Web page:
Objectives. The aims of this study were to examine the impact of peripheral joint OA across five large European countries and how people with OA use pharmacotherapies.
Methods. People with self-reported peripheral joint OA were selected from the 2011 five European countries (5EU) National Health and Wellness Survey (NHWS), which included 57 512 respondents from France, Germany, Italy, Spain and the UK. Information was recorded on symptoms, health status, health care utilization, work productivity and medication usage. All variables were analysed descriptively for the total population and individual countries.
Results. A total of 3750 respondents met the inclusion criteria: 1635 (43.6%) UK, 961 (25.6%) France, 570 (15.2%) Germany, 316 (8.4%) Spain and 268 (7.1%) Italy. The majority were ages 55–74 years and most were overweight or obese. Health status [12-item Short Form version 2 (SF12v2)] was similar across all countries, with a mean (S.D.) of 40.53 (10.99); 21.5% self-reported experiencing depression. Most had visited a health care provider in the previous 6 months (n = 3537; 94.3%). One third were employed: 7% reported absenteeism and 24% presenteeism. The use of prescription medication for OA was reported by 46.9% of patients, over-the-counter (OTC) medication by 26.5%, and both by 9.4%. Medication use increased with pain severity. NSAIDs were the most commonly used medication. Opioid use varied from 1.8% in Italy to 54.5% in France. Fifty per cent reported full adherence (4-point Morisky Medication Adherence Scale), but only 30% reported satisfaction with their OA medication. Most used medication for half the days of the month.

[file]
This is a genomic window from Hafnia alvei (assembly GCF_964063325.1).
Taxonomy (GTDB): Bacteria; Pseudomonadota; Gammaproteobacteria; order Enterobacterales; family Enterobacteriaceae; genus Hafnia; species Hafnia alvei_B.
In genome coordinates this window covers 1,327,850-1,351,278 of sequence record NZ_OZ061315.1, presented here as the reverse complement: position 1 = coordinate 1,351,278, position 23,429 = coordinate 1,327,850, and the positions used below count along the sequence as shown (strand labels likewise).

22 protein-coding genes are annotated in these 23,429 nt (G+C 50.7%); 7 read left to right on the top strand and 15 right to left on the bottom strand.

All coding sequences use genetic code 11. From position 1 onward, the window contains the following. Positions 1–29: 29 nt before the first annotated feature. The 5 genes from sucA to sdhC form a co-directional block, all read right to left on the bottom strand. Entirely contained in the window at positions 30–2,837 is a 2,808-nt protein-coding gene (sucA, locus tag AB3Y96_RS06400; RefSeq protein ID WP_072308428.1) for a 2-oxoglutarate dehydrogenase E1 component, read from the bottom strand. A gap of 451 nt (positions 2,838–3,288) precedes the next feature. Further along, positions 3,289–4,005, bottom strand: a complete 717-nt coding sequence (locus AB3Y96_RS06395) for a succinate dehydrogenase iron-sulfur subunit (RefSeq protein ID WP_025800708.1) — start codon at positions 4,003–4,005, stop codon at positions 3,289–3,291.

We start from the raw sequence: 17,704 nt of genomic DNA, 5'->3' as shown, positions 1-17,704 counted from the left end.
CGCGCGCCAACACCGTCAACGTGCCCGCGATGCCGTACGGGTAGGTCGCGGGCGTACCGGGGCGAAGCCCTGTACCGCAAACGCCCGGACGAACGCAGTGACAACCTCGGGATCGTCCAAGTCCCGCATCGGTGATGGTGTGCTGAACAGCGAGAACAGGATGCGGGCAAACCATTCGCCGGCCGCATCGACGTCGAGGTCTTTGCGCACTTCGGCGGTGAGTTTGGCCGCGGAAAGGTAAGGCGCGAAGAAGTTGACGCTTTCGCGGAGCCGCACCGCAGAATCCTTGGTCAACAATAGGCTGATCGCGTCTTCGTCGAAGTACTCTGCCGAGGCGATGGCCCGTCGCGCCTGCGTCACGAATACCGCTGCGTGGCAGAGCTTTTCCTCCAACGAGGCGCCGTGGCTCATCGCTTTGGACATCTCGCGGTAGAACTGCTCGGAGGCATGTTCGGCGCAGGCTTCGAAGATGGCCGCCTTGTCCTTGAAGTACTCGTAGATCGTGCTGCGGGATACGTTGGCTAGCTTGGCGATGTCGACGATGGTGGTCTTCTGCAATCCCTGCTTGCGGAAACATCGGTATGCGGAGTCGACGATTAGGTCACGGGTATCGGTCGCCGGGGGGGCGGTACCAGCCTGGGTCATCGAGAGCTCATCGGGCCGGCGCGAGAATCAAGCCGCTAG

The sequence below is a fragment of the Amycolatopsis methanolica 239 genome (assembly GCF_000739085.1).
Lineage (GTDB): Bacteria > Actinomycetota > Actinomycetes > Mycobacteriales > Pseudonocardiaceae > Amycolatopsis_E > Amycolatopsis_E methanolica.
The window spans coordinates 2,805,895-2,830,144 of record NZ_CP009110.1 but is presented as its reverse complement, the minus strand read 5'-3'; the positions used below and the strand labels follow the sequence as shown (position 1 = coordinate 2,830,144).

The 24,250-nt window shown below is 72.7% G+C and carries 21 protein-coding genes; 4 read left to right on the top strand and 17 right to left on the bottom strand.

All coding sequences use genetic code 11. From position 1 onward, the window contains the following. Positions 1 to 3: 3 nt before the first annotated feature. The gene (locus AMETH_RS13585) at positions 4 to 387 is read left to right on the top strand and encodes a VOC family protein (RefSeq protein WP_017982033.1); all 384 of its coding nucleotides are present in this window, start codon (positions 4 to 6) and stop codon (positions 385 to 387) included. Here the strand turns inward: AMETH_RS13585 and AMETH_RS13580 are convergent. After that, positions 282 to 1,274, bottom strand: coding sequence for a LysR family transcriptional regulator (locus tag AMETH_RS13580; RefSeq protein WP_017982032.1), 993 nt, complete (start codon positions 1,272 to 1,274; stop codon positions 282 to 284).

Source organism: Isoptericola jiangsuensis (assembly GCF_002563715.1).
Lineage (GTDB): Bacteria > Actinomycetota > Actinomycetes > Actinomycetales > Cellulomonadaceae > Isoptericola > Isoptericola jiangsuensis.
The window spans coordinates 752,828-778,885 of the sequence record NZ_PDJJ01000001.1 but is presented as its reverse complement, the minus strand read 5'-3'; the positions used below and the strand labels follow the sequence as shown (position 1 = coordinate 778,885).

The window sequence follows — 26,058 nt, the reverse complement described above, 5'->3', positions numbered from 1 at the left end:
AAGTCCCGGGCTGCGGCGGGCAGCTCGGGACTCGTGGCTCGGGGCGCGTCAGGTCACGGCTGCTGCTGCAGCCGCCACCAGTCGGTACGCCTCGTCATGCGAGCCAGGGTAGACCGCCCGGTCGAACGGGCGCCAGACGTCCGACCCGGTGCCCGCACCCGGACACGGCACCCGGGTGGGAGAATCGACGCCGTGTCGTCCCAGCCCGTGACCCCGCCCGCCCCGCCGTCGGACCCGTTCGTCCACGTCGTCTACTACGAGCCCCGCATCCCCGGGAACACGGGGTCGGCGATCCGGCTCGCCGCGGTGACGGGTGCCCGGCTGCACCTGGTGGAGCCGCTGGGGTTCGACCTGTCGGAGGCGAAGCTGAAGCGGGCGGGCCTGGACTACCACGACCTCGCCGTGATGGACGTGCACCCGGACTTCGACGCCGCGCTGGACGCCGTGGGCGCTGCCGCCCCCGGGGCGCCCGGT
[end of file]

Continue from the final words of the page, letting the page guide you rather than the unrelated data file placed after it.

Conclusion. Despite some wide variations in pharmacotherapy for OA treatment, the impact of OA on health status and work productivity is substantial and looks largely similar across major European countries.